Volatile variables

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The volatile keyword tells the compiler that the value of the variable may change at any time as a result of external conditions, not only as a result of program control flow.

The compiler will not optimize anything that has to do with the volatile variable.

volatile int foo; /* Different ways to declare a volatile variable */
int volatile foo;

volatile uint8_t * pReg; /* Pointers to volatile variable */
uint8_t volatile * pReg;

There are two main reasons to uses volatile variables:

Let’s see this example:

int quit = false;

void main() 
    while (!quit) {
      // Do something that does not modify the quit variable

void interrupt_handler(void) 
  quit = true;

The compiler is allowed to notice the while loop does not modify the quit variable and convert the loop to a endless while (true) loop. Even if the quit variable is set on the signal handler for SIGINT and SIGTERM, the compiler does not know that.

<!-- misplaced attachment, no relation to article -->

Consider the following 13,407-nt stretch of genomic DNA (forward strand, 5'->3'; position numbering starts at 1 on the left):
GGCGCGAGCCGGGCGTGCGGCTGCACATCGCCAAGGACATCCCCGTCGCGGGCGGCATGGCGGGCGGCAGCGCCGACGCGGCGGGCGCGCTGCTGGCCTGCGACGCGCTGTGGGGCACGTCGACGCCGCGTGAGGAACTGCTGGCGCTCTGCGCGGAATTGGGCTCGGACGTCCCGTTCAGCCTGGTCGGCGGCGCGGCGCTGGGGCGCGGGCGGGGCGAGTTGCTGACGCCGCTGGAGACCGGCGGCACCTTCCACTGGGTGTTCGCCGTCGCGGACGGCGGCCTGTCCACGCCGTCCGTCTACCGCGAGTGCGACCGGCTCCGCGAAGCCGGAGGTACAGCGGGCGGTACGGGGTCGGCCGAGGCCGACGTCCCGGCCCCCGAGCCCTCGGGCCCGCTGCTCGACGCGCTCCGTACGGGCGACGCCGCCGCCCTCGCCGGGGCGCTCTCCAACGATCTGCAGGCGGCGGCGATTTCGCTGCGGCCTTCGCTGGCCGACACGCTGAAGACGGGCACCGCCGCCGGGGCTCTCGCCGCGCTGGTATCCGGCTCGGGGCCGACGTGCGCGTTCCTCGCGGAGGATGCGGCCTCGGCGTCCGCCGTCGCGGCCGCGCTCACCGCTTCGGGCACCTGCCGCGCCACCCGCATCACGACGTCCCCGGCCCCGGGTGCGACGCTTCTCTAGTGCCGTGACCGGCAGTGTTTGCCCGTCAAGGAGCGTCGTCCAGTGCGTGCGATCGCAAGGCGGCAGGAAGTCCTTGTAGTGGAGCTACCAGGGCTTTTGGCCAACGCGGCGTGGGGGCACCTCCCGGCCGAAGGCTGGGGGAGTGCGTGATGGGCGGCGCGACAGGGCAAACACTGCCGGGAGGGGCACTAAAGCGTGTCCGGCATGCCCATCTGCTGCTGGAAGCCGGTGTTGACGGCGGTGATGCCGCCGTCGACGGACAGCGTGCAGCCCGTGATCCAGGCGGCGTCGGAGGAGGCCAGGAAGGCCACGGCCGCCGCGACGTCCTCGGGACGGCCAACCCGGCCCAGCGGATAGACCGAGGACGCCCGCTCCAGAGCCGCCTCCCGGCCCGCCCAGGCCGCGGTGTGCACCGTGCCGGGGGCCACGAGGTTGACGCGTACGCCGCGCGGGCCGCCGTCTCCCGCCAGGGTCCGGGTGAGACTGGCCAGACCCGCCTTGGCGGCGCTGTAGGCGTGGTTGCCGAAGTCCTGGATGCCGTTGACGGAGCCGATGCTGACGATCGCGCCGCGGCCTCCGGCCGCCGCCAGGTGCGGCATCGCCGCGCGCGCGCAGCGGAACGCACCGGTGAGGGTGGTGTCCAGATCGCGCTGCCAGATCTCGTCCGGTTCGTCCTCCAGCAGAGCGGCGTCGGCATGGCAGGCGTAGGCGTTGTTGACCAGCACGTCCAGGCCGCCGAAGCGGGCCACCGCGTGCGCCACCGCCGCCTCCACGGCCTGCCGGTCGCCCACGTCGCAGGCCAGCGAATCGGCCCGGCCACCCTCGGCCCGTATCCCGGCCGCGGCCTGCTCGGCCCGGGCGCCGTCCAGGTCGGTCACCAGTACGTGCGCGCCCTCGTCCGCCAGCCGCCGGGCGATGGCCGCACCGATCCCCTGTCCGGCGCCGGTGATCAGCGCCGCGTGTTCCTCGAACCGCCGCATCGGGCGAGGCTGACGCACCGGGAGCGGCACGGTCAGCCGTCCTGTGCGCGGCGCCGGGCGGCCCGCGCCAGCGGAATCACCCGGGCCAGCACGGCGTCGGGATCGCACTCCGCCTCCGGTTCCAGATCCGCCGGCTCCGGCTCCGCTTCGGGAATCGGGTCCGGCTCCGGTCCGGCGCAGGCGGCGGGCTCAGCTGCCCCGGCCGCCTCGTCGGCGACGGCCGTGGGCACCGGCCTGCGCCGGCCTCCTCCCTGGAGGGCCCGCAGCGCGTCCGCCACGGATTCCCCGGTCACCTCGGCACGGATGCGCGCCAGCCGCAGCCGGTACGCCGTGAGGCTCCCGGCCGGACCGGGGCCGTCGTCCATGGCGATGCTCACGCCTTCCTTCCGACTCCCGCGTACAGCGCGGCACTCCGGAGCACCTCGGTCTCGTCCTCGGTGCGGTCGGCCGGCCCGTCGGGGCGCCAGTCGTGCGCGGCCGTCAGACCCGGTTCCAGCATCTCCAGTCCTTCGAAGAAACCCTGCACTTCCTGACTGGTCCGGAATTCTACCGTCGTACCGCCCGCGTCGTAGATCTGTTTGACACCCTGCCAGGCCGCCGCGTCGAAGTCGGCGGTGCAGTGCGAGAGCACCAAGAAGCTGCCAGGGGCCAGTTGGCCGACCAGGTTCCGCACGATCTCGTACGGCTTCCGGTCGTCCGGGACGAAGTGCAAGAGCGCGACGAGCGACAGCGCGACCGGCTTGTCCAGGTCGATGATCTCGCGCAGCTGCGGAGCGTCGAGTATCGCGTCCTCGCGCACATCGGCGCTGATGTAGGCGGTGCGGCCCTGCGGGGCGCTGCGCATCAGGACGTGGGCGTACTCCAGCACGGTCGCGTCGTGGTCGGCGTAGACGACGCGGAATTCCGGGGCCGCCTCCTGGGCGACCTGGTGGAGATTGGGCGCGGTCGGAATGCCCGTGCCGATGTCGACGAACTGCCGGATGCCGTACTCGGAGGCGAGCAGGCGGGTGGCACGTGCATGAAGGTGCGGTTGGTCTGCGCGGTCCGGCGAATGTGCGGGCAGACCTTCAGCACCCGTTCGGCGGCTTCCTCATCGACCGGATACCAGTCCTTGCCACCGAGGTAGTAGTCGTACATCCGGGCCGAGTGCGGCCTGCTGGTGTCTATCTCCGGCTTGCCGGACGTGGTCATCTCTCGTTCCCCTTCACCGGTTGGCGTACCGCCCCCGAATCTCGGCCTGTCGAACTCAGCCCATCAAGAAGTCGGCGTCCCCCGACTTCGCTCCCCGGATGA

Declaring quit as volatile will tell the compiler to not optimize the loop and the problem will be solved.

The same problem happens when accessing hardware, as we see in this example:

uint8_t * pReg = (uint8_t *) 0x1717;

// Wait for register to become non-zero 
while (*pReg == 0) { } // Do something else

The behavior of the optimizer is to read the variable’s value once, there is no need to reread it, since the value will always be the same. So we end up with an infinite loop. To force the compiler to do what we want, we modify the declaration to:

uint8_t volatile * pReg = (uint8_t volatile *) 0x1717;

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